Tag Archives: annotations

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“Level Up” Your Teaching with Newsela Pro

This is the second post in a series of three, and it focuses on ideas for Newsela Pro users. For ideas for the free version of Newsela, check out my last post.

So you have access to Newsela Pro, but you only use the quizzes. Here are two easy ways you can “level up” how you use Newsela Pro in your classroom.

  1. Supporting Writing and Academic Language with the Write Prompt

I recently had the opportunity to work with a group of English language Learners. In the lesson, we looked at conflicts occurring in Syria. I chose a Newsela article about the teenage rebels that fighting in the conflict .

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The purpose of the lesson was for students to use a graphic organizer to track causes and effects of teenagers being involved in the war. You can check out the lesson plan for resources. Every Newsela article comes with a Write prompt, where students respond to a CCSS standard-aligned question. If you have access to Newsela Pro, you are able to edit the Write prompt. For this class, I embedded these sentence frames into the Write prompt in order the scaffold their responses.

  • One factor that has caused teenagers to fight in Syria is __________________. Another reason that teens are fighting is ________________. (Other factors causing teens to fight include ___________).
  • One of the effects of teenagers fighting in Syria is _____________. Additional impacts from teens fighting include _________________________.Screen Shot 2017-03-19 at 3.24.10 PM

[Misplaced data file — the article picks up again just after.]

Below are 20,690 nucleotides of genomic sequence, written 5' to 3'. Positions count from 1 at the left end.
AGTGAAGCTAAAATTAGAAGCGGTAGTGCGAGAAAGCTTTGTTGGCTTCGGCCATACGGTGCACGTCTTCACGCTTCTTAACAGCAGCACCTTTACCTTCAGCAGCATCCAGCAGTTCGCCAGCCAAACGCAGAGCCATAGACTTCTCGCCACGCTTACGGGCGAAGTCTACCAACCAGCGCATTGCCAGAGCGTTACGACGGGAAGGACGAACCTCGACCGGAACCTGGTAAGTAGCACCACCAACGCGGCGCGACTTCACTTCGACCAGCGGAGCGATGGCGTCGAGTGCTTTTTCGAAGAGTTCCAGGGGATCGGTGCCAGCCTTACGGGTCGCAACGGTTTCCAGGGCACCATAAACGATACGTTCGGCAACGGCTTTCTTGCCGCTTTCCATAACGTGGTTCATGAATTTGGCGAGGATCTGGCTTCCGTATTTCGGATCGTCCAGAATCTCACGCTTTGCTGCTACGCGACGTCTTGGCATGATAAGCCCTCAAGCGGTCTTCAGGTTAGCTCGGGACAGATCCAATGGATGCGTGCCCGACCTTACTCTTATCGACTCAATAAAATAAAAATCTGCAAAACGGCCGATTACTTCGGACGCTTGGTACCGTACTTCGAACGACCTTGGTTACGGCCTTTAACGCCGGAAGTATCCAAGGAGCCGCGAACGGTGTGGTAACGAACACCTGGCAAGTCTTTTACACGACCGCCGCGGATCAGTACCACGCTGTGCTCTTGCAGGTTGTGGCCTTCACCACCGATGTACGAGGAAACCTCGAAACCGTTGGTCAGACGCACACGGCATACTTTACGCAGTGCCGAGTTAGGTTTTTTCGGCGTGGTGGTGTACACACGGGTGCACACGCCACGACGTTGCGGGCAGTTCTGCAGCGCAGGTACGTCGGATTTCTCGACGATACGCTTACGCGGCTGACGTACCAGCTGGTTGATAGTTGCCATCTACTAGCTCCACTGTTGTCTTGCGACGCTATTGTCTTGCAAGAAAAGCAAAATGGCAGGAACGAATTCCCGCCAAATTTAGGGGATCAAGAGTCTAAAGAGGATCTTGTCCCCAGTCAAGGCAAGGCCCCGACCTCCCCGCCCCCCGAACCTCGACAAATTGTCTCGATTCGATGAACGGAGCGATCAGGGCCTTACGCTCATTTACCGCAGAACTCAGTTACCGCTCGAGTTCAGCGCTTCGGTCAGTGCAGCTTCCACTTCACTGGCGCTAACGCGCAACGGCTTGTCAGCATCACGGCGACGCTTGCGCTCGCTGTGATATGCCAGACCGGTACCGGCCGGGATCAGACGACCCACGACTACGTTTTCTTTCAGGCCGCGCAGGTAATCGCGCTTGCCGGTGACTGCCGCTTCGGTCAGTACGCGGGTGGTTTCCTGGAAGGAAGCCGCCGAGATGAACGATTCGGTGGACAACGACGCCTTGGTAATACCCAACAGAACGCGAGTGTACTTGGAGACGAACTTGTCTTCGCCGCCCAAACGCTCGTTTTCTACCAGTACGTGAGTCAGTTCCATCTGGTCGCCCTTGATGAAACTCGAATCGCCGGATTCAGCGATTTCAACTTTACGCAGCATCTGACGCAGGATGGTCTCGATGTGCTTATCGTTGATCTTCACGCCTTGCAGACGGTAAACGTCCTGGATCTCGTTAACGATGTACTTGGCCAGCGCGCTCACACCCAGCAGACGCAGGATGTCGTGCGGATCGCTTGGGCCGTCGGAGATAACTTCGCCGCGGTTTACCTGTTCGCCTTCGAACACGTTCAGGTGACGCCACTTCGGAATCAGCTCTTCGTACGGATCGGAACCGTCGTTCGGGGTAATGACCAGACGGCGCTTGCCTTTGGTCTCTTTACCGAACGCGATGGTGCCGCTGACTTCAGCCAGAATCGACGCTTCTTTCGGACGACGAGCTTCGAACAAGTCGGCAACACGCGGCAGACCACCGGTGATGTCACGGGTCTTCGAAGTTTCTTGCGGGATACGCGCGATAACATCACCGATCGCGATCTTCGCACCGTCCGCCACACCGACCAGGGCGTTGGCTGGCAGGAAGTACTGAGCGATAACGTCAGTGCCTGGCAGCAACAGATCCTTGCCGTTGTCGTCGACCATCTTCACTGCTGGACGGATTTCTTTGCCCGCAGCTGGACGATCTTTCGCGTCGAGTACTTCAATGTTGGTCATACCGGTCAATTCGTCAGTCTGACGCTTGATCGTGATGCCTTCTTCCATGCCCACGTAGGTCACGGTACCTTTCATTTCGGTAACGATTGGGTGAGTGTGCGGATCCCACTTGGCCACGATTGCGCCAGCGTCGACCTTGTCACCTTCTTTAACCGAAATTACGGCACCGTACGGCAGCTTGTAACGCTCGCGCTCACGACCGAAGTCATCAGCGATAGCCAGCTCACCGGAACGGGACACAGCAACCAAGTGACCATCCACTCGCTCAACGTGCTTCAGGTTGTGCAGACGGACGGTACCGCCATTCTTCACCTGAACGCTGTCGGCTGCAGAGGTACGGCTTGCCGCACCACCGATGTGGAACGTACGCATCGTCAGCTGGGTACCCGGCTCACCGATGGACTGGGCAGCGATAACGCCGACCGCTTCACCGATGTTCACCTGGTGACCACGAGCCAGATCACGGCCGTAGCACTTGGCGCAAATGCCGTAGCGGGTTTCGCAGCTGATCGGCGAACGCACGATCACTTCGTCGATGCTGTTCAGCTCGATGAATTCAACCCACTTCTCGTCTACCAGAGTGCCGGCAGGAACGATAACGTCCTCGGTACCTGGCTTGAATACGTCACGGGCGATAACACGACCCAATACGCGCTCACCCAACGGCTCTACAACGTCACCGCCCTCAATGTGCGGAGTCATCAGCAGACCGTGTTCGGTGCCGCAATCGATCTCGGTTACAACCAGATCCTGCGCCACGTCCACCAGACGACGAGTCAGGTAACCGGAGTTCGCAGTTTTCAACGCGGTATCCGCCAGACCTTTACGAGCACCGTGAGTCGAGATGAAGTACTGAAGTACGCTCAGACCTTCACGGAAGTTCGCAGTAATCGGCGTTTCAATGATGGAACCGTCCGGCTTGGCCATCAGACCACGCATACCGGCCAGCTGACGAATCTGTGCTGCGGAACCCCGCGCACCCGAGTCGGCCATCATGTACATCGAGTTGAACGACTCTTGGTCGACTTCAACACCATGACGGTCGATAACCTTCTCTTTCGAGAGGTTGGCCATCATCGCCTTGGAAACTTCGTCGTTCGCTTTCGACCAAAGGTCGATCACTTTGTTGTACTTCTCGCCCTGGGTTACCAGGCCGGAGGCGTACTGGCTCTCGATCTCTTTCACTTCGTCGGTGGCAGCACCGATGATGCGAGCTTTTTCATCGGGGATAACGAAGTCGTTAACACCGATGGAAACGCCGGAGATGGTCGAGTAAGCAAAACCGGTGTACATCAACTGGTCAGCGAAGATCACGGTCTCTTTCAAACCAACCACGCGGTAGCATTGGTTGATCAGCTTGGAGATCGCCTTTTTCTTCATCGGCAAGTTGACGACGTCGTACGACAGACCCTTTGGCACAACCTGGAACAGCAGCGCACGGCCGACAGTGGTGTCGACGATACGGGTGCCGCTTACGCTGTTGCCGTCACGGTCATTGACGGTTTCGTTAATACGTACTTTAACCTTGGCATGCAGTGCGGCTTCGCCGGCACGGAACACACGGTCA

2. Scaffolding Complex Texts with Annotations and the Lexile Selector

What are the major three shifts of the English language arts and literacy common core standards is text complexity. Newsela’s Lexile feature allows students to change the complexity of text to suit their comprehension. However, there are times I want to really challenge them with the text at or above their grade level. One way I can do this while still scaffolding students is this adaption of the “Trying on the Most Difficult Text First” strategy from this International Literacy Association publication on close reading.

  • Use Newsela’s annotation questions or create your own annotation questions in a complex version (for your grade level and students) of the article.
  • Ask students to make initial responses to the answers, and annotate their own confusions.
  • Then have students read a more comfortable Lexile version of the article to aid comprehension.
  • Next, have students return to the complex Lexile version and revise their responses.

This method encourages students to tackle rigorous text, while also providing scaffolding for them to grow as readers!

If you want to hear about any of these strategies in depth, access the Newsela “Celebrate the Educator” webinar in which I share 6 strategies for “leveling up” with Newsela.

What are some interesting ways that you are using Newsela Pro features with your students?